Mum's List
R2 - United Kingdom - Studio Soho
Review written by and copyright: Samuel Scott (18th March 2017).
The Film

***This is an A/V and Extras review only. For reviews on the movie from various critics, we recommend visiting HERE***

One of the most memorable, uplifting and beautiful stories of recent years, MUM’S LIST is a romance for all ages. Now a feature film, the true story of a profound, unstoppable and undying love is based on the best-selling book by St John (Singe) Greene, published by Penguin Books in the United Kingdom in 2012.

Written and directed by Niall Johnson (“White Noise”; ”Keeping Mum”), it is the story of Singe and Kate, a couple from North Somerset, whose lives were turned upside down when Kate was diagnosed with an incurable breast cancer. Over her last few days, she created her list: writing her thoughts and memories down, to help the man she loved create the best life possible for their two sons, after she was gone.


Studio Soho give the independent British cancer drama Mum's List its worldwide home entertainment debut on DVD, presenting the feature in the original aspect ratio of 2.35:1 which has been anamorphically enhanced. Whilst the transfer is perfectly adequate for the DVD format, it does not look as good as it perhaps should with several minor issues throughout.

The major issue for me, was the distinct lack of sharpness and clarity. Now obviously I was not expecting the pinpoint clarity a 1080p Blu-ray transfer would prescribe, but what we have here is often overly soft and hazy, and whilst I assume some of this could definitely be put down as a creative decision, the haziness is too heavy to ignore at times. External scenes - particularly those based at the beach - suffer from noticeable banding in the skylines. Banding can occasionally also be spotted along walls in internal scenes too, primarily in the more pastel colours. Some light blooming occurs through windows here and there, but this appears to be intentional and suits the moments it happens in well. Blacks aren't as deep and inky as they should be (Rafe Spall's shirt during the dinner party at ~62 mins), but the overall pastel palette plays off strongly against the subject matter. Although there aren't any extras on the disc, there was an occasion with some slight compression artefacts, but not too noticeable. There are no obvious issues with aliasing or edge enhancement, and the print itself - as to be expected for such a new feature - is clean as a whistle.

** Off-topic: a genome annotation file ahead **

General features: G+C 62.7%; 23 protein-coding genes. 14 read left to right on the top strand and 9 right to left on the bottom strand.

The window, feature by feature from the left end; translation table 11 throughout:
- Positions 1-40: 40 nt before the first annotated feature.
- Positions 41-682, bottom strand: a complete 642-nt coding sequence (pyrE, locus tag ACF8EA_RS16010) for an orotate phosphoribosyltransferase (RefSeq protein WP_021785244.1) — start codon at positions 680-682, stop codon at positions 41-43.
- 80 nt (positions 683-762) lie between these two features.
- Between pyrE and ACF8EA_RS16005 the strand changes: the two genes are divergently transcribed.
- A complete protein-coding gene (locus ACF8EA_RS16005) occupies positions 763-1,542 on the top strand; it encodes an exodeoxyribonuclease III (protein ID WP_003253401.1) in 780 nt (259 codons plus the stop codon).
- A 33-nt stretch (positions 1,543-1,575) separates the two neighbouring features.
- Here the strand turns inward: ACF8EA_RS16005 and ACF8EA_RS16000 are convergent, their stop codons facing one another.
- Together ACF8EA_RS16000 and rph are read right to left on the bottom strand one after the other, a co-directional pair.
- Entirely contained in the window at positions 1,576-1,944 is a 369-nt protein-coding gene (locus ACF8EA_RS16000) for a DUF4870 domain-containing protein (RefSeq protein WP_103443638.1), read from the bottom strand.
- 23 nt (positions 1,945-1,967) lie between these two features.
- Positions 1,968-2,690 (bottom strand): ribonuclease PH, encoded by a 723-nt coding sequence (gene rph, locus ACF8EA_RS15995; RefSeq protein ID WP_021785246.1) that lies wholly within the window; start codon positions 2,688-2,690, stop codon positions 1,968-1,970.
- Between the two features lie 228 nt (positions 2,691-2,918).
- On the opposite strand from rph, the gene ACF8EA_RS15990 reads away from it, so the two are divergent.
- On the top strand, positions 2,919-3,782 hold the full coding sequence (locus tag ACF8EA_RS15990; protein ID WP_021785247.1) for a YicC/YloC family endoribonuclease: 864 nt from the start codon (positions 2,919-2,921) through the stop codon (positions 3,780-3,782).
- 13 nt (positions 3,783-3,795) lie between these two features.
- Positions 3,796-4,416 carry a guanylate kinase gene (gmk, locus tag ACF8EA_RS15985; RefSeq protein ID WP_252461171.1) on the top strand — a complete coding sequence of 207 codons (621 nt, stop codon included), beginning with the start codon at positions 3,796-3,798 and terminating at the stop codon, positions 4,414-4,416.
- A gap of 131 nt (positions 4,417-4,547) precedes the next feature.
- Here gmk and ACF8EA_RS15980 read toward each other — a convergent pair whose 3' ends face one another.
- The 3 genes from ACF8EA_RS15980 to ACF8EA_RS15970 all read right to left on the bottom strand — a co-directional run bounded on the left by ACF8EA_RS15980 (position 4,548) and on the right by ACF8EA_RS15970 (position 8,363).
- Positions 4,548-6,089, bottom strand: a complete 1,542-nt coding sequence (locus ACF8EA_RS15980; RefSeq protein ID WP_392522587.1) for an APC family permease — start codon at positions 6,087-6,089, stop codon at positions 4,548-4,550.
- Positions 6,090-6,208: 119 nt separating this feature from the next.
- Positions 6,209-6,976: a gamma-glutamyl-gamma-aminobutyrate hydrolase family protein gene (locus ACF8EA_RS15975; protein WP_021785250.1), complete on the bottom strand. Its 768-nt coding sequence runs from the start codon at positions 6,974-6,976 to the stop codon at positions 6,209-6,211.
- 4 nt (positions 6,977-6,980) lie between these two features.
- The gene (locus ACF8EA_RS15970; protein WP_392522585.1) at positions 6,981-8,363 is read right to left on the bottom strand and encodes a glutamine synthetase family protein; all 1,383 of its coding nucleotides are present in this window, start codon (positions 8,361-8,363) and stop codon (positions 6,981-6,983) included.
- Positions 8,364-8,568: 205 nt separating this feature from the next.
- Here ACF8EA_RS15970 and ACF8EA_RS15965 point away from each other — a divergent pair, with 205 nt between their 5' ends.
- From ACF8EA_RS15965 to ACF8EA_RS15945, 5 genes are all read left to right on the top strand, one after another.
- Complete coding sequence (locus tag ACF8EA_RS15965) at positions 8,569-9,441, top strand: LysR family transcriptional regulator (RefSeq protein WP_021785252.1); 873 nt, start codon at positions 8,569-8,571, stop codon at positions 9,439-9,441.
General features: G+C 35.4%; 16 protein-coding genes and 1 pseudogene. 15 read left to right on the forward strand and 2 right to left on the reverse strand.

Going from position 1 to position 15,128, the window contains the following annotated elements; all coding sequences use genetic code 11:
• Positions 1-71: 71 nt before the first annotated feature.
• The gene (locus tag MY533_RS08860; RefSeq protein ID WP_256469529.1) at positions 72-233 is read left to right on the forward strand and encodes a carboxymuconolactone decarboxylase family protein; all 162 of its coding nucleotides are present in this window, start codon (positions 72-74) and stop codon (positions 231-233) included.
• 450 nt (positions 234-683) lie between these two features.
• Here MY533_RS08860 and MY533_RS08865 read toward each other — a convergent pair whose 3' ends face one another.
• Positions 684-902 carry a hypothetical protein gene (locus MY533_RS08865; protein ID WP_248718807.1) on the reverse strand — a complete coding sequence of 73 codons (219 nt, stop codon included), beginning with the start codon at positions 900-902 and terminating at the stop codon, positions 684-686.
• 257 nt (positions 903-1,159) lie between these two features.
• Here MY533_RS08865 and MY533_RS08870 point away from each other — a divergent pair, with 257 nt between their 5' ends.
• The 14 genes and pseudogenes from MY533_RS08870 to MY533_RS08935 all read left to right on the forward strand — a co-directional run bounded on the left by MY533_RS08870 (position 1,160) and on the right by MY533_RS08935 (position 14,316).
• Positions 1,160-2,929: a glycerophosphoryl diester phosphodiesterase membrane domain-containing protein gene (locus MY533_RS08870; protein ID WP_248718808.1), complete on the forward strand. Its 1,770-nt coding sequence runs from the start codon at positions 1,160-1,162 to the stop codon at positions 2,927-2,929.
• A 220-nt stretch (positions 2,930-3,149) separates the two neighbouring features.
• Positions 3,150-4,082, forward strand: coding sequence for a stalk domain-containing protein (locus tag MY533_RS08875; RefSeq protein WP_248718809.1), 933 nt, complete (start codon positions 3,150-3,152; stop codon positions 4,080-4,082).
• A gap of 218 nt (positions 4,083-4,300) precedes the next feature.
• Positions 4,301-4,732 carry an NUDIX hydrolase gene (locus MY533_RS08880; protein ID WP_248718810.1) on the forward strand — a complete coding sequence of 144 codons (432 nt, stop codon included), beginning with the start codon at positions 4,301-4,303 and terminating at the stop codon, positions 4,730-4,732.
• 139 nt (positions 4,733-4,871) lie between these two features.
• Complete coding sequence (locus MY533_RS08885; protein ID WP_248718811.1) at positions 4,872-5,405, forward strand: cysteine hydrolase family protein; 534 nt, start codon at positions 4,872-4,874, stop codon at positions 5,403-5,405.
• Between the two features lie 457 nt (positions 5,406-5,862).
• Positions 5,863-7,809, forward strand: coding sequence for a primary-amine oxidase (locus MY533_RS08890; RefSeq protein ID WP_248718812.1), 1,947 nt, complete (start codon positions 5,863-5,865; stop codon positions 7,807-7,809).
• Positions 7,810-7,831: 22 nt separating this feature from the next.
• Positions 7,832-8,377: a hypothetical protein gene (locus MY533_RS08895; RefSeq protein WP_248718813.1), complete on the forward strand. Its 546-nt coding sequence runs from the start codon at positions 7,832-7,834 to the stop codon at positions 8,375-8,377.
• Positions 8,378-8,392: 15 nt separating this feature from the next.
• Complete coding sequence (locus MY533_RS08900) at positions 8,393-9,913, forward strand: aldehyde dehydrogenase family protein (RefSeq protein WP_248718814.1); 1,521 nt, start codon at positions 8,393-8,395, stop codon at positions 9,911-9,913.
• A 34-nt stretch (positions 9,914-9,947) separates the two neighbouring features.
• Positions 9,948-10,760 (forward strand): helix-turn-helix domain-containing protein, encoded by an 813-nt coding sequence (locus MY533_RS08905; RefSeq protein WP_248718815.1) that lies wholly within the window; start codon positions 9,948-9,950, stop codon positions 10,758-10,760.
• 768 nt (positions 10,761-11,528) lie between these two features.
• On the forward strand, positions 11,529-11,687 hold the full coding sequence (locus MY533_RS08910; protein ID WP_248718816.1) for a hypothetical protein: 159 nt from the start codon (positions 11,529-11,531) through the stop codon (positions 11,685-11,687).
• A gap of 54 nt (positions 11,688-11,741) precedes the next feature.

The feature is uncut and runs 97:24 PAL.


Two audio options have been included:
- English Dolby Digital 5.1
- English Dolby Digital 2.0 Stereo

For my viewing, I opted for the English Dolby Digital 5.1 track, which was good if underwhelming. The main issue with the track was the inconsistent depth with some scenes sounding flat, whilst others utilised the quiet score and occasional surround effect (the slowly quieting wind and waves at the beach at 75 mins) to bring some added intensity to a profound moment. In 'happier' moments of the story line which revolve around flashbacks, there was an interesting and well selected choice of music tracks. Dialogue is clear at all times and volume levels are consistent. There are no issues to speak of, with no signs of pops, drop outs, or background hiss.

Optional English subtitles have been included for the hard-of-hearing.


Unfortunately nothing.


Rafe Spall impresses me when he takes on more serious roles, and Emilia Fox is excellent in what must have been a very difficult role to take on. The film reminds me a lot of the superb Me Without You, and I definitely recommend it to those who have had the misfortune of going through cancer with someone close to them. Unfortunately, the technical aspects of this disc are distinctly mediocre though. There are no extra features, but the initial price point reflects that.

The Film: B Video: C+ Audio: B- Extras: F Overall: B-


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